‘Reading’ the News: A Life Skill

Sandwiched between a breathless report on the unions and the Labour party and a smirking commentary on everyday sexism, Newsnight hosted a slightly meta discussion on the news this week. Launching a new book, News: A User’s Manual, the author Alain de Botton discussed his observations with former New Labour spin doctor Alistair Campbell, BBC journalist Samira Ahmed and the show’s host Jeremy Paxman. His argument about news sounds interesting, if not necessarily wholly original. Probably nothing to do with the author, but it’s a shame someone thought it was a good idea to present a summary of de Botton’s thesis in the style of an Adam Curtis documentary! Sadly, the Newsnight video didn’t do much to enhance de Botton’s position – but it did act to remind that Curtis does montage, tongue-in-cheek humour and serious cultural analysis brilliantly.

Compare for yourself. The Adam Curtis film was first broadcast during Charlie Brooker’s Newswipe in 2009 (which in itself is worth a watch).

Alain de Botton

Adam Curtis

What was odd about the debate was that none of the speakers seemed to know that Media Studies exists as a subject in schools. De Botton says that ‘no one ever teaches us to take in the news’ so he might be interested to learn that Media Studies teachers exist. (He should be interested as they are likely to be a significant market for his book!)

Newsnight Debate

I have been teaching Media Studies so long I have almost become immune to the regular mocking and dismissing of the subject I teach at the hands of the news media. Media Studies is used as ‘proof positive’ when evidence is needed that education is in a state of decline or is said to be responsible for young people turning their back on ‘proper’ subjects – potentially creating a society bereft of engineers and physicists as young people are lured towards it as an ‘easy option’! I’ve grown a thick skin over the years but do regularly get annoyed at how casually the hard work and skills of my students can be dismissed by people who have no idea what the subject demands of them… but Newsnight this week did something new this week. Instead of mocking Media Studies, it just pretended it didn’t exist.

I completely agree with de Botton’s argument that the News and more generally the media is a massively influential part of contemporary culture. Being able to read the media – to recognise the way news is shaped and produced as a product and how that shaping sets the agenda for debate, reinforces values and both selects and rejects content to meet its own institutional agenda, should be seen as an essential skill and, yes, should be taught in schools. But this is, of course, what Media Studies has been doing for years at GCSE, A Level and degree level. To hear Alistair Campbell say that there is now a ‘need for an education about the modern media’ was heartening. (It would be great if he would be prepared to champion the subject.) De Botton however, claims that this is not going on – he seems totally unaware of the subject. Media Studies won’t be on the curriculum in Harrow and Eton of course, but in classrooms up and down the country thousands of young people are becoming more media literate – despite Media Studies often being an underfunded and under-regarded subject.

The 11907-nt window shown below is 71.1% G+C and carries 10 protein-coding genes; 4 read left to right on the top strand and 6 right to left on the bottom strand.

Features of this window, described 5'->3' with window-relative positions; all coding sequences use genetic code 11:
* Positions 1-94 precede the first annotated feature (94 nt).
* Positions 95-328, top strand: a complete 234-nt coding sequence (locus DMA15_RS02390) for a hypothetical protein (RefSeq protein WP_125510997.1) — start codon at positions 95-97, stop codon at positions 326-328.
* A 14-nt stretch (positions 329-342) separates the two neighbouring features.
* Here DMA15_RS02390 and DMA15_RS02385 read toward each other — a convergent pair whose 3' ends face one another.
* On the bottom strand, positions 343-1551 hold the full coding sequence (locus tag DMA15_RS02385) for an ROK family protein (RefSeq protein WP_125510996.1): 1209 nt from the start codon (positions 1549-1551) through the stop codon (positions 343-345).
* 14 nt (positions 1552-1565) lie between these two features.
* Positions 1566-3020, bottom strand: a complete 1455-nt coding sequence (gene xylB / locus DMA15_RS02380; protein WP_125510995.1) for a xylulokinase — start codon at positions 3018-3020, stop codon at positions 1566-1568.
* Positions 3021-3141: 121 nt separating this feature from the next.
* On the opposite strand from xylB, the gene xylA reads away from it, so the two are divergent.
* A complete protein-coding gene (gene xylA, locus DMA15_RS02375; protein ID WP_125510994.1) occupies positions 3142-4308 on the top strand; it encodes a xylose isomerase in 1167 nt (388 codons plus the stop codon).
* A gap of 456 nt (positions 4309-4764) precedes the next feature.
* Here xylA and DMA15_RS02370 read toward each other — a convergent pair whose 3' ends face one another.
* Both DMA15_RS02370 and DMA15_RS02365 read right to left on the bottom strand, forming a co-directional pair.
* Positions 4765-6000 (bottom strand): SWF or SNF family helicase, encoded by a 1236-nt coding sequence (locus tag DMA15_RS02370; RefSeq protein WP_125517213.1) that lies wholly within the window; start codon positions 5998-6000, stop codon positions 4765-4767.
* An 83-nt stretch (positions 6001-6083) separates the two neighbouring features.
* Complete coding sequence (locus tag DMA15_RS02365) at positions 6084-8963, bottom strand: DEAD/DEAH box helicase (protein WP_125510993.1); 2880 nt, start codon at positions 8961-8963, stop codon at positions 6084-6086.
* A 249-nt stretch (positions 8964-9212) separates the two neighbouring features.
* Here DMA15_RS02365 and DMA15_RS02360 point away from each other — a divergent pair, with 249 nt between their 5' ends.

To be fair Media Studies can sometimes be its own worst enemy. It asks a lot of its students, Success in the A Level requires academic analysis skills, conceptual/theoretical understanding, fluent written communication, technical skills and creativity. The marking criteria for the A Level includes ‘independence’ (the ‘critical detachment’ that Ahmed says is an important when accessing the media) and so A Level Media Students have to do more than memorise, they have to understand a range of concepts, theories and contextual issues. In addition, they have to demonstrate a broad media knowledge. I’ve seen brilliantly academic students lose valuable marks because they have poor practical/creative skills and wonderfully creative students missing out on high grades because they are not good at writing essays. Getting a high grade in the subject is no mean feat – it indicates that the student is an excellent all-rounder. Media Studies as a subject also struggles because specifications and assessments cannot always keep up with the speed of technological and institutional change and recent changes have made traditional approaches to the subject feel less relevant. Even the way we define ‘media’ has been in a state of flux for over a decade. The right questions are being raised and Jeremy Paxman and Samira Ahmed’s defensive responses helped support de Botton’s arguments but this also indicates why Media Studies will never get good press. A culture capable of critical analysis of the media isn’t exactly what ‘the media’ wants or needs.

One media personality who is prepared to defend the subject is David Aaronovitch who is interviewed in this free sample of Media Magazine – details of how to download can be found here.

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My own article in the edition this interview comes from (issue 44) considers the future of the subject in an ever changing media landscape.

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